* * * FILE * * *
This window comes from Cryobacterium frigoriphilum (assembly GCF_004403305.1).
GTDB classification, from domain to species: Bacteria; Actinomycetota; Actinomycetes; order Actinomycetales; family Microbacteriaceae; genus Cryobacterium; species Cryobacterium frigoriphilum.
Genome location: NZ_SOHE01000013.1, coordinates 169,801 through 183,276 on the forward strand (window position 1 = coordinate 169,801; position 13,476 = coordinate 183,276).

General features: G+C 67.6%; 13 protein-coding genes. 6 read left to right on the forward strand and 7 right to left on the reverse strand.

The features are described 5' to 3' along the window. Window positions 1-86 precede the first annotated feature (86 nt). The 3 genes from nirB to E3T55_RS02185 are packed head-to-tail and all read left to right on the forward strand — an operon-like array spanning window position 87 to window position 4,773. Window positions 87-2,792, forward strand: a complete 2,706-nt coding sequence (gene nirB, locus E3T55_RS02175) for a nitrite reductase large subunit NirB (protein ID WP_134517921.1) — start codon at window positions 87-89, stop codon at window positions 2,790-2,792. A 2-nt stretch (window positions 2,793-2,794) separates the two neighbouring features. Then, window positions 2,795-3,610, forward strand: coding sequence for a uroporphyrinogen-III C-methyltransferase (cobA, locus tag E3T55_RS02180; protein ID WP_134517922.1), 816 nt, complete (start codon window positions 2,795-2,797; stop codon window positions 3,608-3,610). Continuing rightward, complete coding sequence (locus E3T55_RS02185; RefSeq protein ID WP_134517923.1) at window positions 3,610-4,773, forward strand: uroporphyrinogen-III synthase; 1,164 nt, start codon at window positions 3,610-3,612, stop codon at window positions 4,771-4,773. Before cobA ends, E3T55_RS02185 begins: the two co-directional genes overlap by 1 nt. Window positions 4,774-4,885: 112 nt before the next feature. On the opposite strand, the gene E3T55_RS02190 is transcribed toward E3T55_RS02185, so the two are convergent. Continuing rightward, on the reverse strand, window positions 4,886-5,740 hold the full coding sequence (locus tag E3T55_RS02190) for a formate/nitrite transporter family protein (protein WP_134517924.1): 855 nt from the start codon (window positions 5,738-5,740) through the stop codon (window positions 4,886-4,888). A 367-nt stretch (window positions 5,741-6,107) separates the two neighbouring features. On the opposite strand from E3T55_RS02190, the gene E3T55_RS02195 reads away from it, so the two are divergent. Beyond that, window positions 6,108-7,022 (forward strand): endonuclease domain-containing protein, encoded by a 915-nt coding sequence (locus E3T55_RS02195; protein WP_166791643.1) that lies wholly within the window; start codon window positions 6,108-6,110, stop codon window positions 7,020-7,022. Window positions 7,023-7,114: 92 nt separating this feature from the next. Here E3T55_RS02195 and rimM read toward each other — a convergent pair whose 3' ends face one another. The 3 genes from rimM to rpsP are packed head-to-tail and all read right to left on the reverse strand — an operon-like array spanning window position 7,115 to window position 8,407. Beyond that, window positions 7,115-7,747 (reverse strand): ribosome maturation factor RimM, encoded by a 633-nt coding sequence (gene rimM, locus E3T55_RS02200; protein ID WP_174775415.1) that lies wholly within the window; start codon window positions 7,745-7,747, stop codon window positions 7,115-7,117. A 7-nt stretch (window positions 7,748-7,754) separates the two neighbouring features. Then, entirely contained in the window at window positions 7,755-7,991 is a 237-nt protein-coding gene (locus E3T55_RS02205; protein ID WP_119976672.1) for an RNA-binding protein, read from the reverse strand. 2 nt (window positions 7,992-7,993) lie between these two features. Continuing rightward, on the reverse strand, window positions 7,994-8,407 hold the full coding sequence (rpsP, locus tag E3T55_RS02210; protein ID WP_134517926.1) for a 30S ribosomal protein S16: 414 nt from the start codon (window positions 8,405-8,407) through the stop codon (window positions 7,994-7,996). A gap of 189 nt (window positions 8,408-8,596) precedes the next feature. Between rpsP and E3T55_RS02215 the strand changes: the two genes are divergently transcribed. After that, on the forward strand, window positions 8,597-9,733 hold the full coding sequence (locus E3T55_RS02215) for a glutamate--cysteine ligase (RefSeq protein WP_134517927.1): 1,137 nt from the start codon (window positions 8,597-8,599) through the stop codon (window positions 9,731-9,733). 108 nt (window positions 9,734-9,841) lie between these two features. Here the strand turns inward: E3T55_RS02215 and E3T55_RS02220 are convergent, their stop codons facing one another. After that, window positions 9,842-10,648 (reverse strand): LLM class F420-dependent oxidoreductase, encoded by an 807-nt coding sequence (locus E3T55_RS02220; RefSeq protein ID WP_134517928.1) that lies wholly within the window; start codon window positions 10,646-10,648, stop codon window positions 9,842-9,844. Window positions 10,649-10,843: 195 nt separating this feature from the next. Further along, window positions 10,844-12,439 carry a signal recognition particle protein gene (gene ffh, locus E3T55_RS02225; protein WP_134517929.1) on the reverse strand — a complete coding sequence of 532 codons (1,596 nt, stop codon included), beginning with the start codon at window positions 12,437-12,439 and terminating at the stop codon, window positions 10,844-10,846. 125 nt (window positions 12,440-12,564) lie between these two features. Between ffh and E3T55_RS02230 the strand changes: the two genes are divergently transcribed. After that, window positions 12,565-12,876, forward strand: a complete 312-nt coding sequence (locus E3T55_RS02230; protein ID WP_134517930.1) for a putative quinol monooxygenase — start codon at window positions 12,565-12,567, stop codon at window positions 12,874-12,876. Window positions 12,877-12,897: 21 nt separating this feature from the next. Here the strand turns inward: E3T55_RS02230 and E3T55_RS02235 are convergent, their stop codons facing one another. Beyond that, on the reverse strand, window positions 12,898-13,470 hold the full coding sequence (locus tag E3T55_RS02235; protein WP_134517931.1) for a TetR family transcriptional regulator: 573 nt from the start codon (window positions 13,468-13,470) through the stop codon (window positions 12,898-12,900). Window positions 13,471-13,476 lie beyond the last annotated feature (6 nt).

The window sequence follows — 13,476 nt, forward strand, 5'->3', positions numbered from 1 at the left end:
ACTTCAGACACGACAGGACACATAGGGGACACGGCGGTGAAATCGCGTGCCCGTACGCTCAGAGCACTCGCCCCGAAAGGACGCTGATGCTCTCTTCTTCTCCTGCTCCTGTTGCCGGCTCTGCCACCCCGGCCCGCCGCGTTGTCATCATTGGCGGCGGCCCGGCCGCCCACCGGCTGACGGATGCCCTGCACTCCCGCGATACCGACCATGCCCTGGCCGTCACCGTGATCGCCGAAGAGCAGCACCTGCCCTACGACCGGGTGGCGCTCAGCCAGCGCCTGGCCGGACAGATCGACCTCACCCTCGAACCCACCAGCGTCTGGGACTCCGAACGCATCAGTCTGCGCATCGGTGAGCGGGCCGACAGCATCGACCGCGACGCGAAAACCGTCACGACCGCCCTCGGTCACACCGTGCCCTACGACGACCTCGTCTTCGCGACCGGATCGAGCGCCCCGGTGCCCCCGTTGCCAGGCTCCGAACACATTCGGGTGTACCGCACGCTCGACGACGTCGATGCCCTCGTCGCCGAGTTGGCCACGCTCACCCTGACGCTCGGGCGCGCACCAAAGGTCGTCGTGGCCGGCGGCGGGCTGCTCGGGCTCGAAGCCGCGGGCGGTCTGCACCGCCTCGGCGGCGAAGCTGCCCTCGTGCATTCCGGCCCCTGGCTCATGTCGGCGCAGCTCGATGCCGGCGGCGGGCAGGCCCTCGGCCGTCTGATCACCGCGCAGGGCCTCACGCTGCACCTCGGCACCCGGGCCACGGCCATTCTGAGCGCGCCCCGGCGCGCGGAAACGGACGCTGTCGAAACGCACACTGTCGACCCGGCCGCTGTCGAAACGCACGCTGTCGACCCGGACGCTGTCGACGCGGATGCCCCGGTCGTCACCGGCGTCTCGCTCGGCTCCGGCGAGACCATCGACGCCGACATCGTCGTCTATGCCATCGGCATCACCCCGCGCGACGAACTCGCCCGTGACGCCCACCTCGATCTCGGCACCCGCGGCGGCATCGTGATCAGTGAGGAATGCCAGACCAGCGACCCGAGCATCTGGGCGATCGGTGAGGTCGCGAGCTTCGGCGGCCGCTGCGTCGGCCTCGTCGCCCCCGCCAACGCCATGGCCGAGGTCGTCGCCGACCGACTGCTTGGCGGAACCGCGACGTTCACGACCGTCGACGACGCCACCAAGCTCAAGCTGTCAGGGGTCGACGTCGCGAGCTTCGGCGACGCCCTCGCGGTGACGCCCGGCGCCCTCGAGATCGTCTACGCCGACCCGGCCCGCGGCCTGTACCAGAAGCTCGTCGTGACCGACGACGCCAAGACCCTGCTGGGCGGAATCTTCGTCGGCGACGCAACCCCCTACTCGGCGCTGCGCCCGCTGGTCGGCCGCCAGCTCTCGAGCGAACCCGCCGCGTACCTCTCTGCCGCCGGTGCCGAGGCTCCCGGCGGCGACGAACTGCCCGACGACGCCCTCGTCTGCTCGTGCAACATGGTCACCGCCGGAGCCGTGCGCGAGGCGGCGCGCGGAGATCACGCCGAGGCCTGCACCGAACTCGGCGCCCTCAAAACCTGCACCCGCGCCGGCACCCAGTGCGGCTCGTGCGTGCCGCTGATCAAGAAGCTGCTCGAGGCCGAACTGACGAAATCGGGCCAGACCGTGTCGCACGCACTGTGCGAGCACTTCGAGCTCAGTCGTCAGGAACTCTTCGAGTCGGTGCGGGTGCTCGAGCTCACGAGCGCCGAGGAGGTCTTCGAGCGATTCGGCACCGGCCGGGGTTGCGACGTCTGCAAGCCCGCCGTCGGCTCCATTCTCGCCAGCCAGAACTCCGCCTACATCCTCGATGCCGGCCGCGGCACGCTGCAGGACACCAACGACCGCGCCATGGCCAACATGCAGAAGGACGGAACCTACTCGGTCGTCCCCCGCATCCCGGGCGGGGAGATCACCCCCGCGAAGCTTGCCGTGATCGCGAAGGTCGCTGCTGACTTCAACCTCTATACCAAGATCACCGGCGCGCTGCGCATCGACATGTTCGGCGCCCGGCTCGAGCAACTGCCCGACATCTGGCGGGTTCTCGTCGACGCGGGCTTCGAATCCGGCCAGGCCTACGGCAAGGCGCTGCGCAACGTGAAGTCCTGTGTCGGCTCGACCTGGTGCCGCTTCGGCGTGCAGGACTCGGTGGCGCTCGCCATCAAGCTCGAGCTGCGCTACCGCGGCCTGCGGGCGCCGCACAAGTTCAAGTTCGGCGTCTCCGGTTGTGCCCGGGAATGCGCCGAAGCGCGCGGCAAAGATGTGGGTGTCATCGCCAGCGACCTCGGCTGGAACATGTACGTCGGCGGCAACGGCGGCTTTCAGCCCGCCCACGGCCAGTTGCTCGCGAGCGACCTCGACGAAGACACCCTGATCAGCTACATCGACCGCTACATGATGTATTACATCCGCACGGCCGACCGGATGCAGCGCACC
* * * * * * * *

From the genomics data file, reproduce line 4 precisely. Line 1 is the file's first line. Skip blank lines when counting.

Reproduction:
General features: G+C 67.6%; 13 protein-coding genes. 6 read left to right on the forward strand and 7 right to left on the reverse strand.